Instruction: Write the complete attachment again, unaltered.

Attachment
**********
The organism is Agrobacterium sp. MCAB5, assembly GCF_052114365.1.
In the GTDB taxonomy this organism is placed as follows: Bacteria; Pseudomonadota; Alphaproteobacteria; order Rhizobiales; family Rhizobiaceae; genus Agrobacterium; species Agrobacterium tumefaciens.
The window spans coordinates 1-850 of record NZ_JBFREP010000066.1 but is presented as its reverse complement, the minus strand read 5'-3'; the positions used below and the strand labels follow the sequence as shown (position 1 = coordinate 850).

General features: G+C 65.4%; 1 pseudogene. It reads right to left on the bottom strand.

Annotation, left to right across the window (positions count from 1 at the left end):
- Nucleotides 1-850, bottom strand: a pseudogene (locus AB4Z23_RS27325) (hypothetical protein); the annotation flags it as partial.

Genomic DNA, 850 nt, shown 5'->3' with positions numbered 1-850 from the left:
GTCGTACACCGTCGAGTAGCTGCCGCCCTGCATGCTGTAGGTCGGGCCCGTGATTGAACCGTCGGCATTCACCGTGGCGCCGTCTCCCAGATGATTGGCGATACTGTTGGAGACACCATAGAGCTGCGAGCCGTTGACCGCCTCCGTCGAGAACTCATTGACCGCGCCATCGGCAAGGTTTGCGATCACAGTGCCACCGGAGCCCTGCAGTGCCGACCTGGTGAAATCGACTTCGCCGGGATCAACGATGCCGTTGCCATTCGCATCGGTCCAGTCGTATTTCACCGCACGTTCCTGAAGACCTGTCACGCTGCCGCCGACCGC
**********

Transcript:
The organism is Agrobacterium sp. MCAB5, assembly GCF_052114365.1.
In the GTDB taxonomy this organism is placed as follows: Bacteria; Pseudomonadota; Alphaproteobacteria; order Rhizobiales; family Rhizobiaceae; genus Agrobacterium; species Agrobacterium tumefaciens.
The window spans coordinates 1-850 of record NZ_JBFREP010000066.1 but is presented as its reverse complement, the minus strand read 5'-3'; the positions used below and the strand labels follow the sequence as shown (position 1 = coordinate 850).

General features: G+C 65.4%; 1 pseudogene. It reads right to left on the bottom strand.

Annotation, left to right across the window (positions count from 1 at the left end):
- Nucleotides 1-850, bottom strand: a pseudogene (locus AB4Z23_RS27325) (hypothetical protein); the annotation flags it as partial.

Genomic DNA, 850 nt, shown 5'->3' with positions numbered 1-850 from the left:
GTCGTACACCGTCGAGTAGCTGCCGCCCTGCATGCTGTAGGTCGGGCCCGTGATTGAACCGTCGGCATTCACCGTGGCGCCGTCTCCCAGATGATTGGCGATACTGTTGGAGACACCATAGAGCTGCGAGCCGTTGACCGCCTCCGTCGAGAACTCATTGACCGCGCCATCGGCAAGGTTTGCGATCACAGTGCCACCGGAGCCCTGCAGTGCCGACCTGGTGAAATCGACTTCGCCGGGATCAACGATGCCGTTGCCATTCGCATCGGTCCAGTCGTATTTCACCGCACGTTCCTGAAGACCTGTCACGCTGCCGCCGACCGC